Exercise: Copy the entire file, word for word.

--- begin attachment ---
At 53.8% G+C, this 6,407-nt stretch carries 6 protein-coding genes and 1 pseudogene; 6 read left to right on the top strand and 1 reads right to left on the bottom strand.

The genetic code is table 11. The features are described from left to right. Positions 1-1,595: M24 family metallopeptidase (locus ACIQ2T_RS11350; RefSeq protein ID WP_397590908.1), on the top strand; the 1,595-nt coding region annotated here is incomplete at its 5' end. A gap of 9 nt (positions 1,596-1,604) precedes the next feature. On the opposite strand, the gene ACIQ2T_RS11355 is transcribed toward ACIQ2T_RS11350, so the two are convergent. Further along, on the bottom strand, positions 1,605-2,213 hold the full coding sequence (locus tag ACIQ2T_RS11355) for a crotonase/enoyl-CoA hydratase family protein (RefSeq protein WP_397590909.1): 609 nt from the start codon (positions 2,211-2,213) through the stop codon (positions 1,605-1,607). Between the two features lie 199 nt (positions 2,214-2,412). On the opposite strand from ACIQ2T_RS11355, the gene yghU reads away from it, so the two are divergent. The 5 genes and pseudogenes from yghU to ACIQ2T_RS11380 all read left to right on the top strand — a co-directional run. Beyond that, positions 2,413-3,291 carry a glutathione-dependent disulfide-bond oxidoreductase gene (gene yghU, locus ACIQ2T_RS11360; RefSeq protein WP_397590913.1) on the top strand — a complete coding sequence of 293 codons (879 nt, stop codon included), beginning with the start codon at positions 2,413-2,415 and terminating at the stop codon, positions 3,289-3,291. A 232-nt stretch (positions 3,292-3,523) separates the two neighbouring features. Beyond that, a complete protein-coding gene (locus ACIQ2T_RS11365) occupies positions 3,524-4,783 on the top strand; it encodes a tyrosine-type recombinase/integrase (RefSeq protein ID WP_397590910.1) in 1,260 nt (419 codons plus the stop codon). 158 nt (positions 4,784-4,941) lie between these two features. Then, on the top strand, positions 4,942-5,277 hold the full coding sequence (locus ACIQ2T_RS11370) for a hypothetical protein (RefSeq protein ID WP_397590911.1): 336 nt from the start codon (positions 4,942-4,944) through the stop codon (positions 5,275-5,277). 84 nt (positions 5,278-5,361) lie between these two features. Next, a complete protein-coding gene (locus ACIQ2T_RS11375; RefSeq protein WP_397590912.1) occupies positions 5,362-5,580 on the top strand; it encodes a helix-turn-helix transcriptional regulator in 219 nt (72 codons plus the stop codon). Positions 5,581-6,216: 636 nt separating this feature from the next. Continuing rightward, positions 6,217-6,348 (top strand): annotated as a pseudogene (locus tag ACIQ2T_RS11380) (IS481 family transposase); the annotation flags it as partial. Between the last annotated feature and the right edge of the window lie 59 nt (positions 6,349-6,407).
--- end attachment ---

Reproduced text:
At 53.8% G+C, this 6,407-nt stretch carries 6 protein-coding genes and 1 pseudogene; 6 read left to right on the top strand and 1 reads right to left on the bottom strand.

The genetic code is table 11. The features are described from left to right. Positions 1-1,595: M24 family metallopeptidase (locus ACIQ2T_RS11350; RefSeq protein ID WP_397590908.1), on the top strand; the 1,595-nt coding region annotated here is incomplete at its 5' end. A gap of 9 nt (positions 1,596-1,604) precedes the next feature. On the opposite strand, the gene ACIQ2T_RS11355 is transcribed toward ACIQ2T_RS11350, so the two are convergent. Further along, on the bottom strand, positions 1,605-2,213 hold the full coding sequence (locus tag ACIQ2T_RS11355) for a crotonase/enoyl-CoA hydratase family protein (RefSeq protein WP_397590909.1): 609 nt from the start codon (positions 2,211-2,213) through the stop codon (positions 1,605-1,607). Between the two features lie 199 nt (positions 2,214-2,412). On the opposite strand from ACIQ2T_RS11355, the gene yghU reads away from it, so the two are divergent. The 5 genes and pseudogenes from yghU to ACIQ2T_RS11380 all read left to right on the top strand — a co-directional run. Beyond that, positions 2,413-3,291 carry a glutathione-dependent disulfide-bond oxidoreductase gene (gene yghU, locus ACIQ2T_RS11360; RefSeq protein WP_397590913.1) on the top strand — a complete coding sequence of 293 codons (879 nt, stop codon included), beginning with the start codon at positions 2,413-2,415 and terminating at the stop codon, positions 3,289-3,291. A 232-nt stretch (positions 3,292-3,523) separates the two neighbouring features. Beyond that, a complete protein-coding gene (locus ACIQ2T_RS11365) occupies positions 3,524-4,783 on the top strand; it encodes a tyrosine-type recombinase/integrase (RefSeq protein ID WP_397590910.1) in 1,260 nt (419 codons plus the stop codon). 158 nt (positions 4,784-4,941) lie between these two features. Then, on the top strand, positions 4,942-5,277 hold the full coding sequence (locus ACIQ2T_RS11370) for a hypothetical protein (RefSeq protein ID WP_397590911.1): 336 nt from the start codon (positions 4,942-4,944) through the stop codon (positions 5,275-5,277). 84 nt (positions 5,278-5,361) lie between these two features. Next, a complete protein-coding gene (locus ACIQ2T_RS11375; RefSeq protein WP_397590912.1) occupies positions 5,362-5,580 on the top strand; it encodes a helix-turn-helix transcriptional regulator in 219 nt (72 codons plus the stop codon). Positions 5,581-6,216: 636 nt separating this feature from the next. Continuing rightward, positions 6,217-6,348 (top strand): annotated as a pseudogene (locus tag ACIQ2T_RS11380) (IS481 family transposase); the annotation flags it as partial. Between the last annotated feature and the right edge of the window lie 59 nt (positions 6,349-6,407).